Also shown in FIG. 12 b is a sixth electrode 1206 under the nanotube. If this electrode 1206 is connected directly to the nanotube, the resulting structure between electrodes 1205 and 1206 can serve as a diode or resistor depending upon additional fabrication and electrical circuit operating points. Current approaches to carbon nanotube implementations of resistors thus far do not offer much range in resistance, typically offering a resistance on the order of 1K ohms. From the electrical bias and gain curves found in the art for the types of carbon nanotubes field effect transistors considered, experimental design and study confirms that an adequate current source for use with differential amplifiers can be realized with a resistive element 1230 with a resistive value of on the order of 1K ohms using the circuit of FIG. 12 a. This arrangement, for example, permits making an analog differential amplifier fiom carbon nanotubes field effect transistors, and reducing the number of carbon nanotubes that must be involved and positioned.

Should other resistances be needed between terminals 1205 and 1206, or for other analog circuits, multiple carbon nanotube resistors may be interconnected in series, parallel, series-parallel, or yet other network arrangements to obtain multiples, sub-multiples, and other variations of the currently limited resistance value obtained by known carbon nanotube resistors. Alternative resistor techniques may also emerge which would provide a wider range of resistive values, and these arrangements may alternatively be implemented.

It is noted that, alternatively, the circuit element between electrodes 1205 and 1206 can be replaced with a junction or other form of diode realized by carbon nanotubes by simply employing other types of fabrication techniques. This would be useful in a current source implementation, albeit likely with a different circuit topology from that of FIG. 12 a, if a stable voltage drop can be realized by the resulting carbon nanotube diode. Additionally it is noted that in other types of circuit implementations, sixth electrode 1206 may be insulated from the nanotube to form a capacitive or other type of circuit element between electrodes 1205 and 1206. Such a capacitive element may, for example, be put in parallel with resistive element 1230 to alter the higher frequency behavior of the circuit.

With the current source implementation above devised, one can now combine it with two interconnected complementary pairs of carbon nanotube transistors biased by the supply voltages and current source to operate in analog modalities rather than in saturating modes as is the case in digital CNFET logic circuits. Further, the carbon nanotube transistor whose channel type (P-channel or N-channel) is complementary to the type used in the current source can be wired so that its gate connects to its source terminal to form an active load transistor circuit. The result is a differential amplifier realized with carbon nanotubes.

FIG. 13 a shows a three carbon nanotube segment implementation of the exemplary implementation of the differential amplifier circuit of FIG. 10. In order to obtain a general structure illustration, however, shown here are only the relative positions of a segment of the three carbon nanotubes with respect to conductive electrical contacts and their interconnections. For clarity, the figure omits the oxide or other types of layers used to isolate electrical contacts from the carbon nanotubes to create the gate terminal of a CNFET. Also omitted are the oxide or other types of layers used to create P-channel CNFETs of FIGS. 8 a-8 b or other types of CNFETs. In this way, the same diagram can be used independent of the choice of the CNFET channel type (N-channel or P-channel) used for the current source and input CNFETs and the complementary CNFET channel type (P-channel or N-channel, respectively) used for the two active load CNFETs at the top of the diagram. The sequence of electrically conductive contacts and oxide or other insulating material layer segments thus define a sequence of interconnected CNFETs matching the circuit topology of FIG. 10. At the bottom of the diagram a carbon nanotube resistor is shown formed by two adjacent electrical contacts with no insulating gate terminal structure between them.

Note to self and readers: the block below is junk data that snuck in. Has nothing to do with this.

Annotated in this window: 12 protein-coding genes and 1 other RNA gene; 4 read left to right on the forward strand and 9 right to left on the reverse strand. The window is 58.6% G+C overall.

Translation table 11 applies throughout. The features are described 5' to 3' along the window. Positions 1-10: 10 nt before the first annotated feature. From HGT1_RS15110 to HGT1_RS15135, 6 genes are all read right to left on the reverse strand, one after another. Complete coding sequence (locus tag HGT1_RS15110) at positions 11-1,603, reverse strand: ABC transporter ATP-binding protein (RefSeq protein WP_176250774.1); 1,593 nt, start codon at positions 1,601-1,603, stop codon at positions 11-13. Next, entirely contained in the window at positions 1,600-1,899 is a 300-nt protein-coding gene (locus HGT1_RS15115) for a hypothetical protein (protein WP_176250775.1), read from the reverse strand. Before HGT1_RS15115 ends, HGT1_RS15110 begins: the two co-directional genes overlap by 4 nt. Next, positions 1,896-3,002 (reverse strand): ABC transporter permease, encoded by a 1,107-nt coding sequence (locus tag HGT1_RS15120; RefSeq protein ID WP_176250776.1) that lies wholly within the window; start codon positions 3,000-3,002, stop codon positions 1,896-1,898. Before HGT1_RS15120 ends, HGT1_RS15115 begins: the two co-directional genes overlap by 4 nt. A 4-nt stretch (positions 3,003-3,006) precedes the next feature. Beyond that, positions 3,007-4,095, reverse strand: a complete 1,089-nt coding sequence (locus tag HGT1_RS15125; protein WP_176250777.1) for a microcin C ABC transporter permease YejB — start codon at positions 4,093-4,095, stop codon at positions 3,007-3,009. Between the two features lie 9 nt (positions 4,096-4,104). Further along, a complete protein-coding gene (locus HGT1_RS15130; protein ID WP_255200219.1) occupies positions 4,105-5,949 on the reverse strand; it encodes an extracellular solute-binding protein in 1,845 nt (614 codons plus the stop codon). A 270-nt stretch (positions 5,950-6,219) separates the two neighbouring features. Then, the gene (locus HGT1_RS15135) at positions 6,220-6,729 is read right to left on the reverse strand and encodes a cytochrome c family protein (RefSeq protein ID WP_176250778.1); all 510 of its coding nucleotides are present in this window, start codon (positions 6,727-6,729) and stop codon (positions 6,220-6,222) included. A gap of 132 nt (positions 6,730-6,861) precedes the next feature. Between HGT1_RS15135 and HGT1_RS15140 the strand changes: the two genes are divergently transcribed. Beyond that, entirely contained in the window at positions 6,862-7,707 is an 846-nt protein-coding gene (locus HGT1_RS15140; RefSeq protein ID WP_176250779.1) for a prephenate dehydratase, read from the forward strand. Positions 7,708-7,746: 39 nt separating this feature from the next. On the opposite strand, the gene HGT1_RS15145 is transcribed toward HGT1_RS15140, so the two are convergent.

The conductive electrical contacts depicted in FIG. 13 a may comprise metallization or conductive polymer layers, films, depositions, etc. The interconnections among the conductive electrical contacts may comprise the same electrically conductive material as the conductive electrical contacts or may be made of a different electrically conductive material. It is noted that non-metallic electrically conductive materials, used for contacts, interconnections, or both, can be selected according to heat conduction properties they may possess. For example, if the electrically conductive material is a poor conductor of heat, more heat can be concentrated in the carbon nanotube for heat sinking designs. It is further noted that non-metallic electrically conductive materials, used for contacts, interconnections, or both, can be selected according to adherent properties they may possess in attaching and/or electrically contacting with the contacted region of the carbon nanotube. It is additionally noted that non-metallic electrically conductive materials, used for contacts, interconnections, or both, can be selected according to other electrical properties that they may possess.

Further, the arrangement of FIG. 13 a can be modified so that either or both of the signal input transistors CNFET1 or CNFET3 are replaced with a carbon nanotube sensor. As an example, FIG. 13 b shows an arrangement wherein CNFET3 has been replaced with a carbon nanotube sensor. If desired, CNFET1 may be replaced with a carbon nanotube sensor.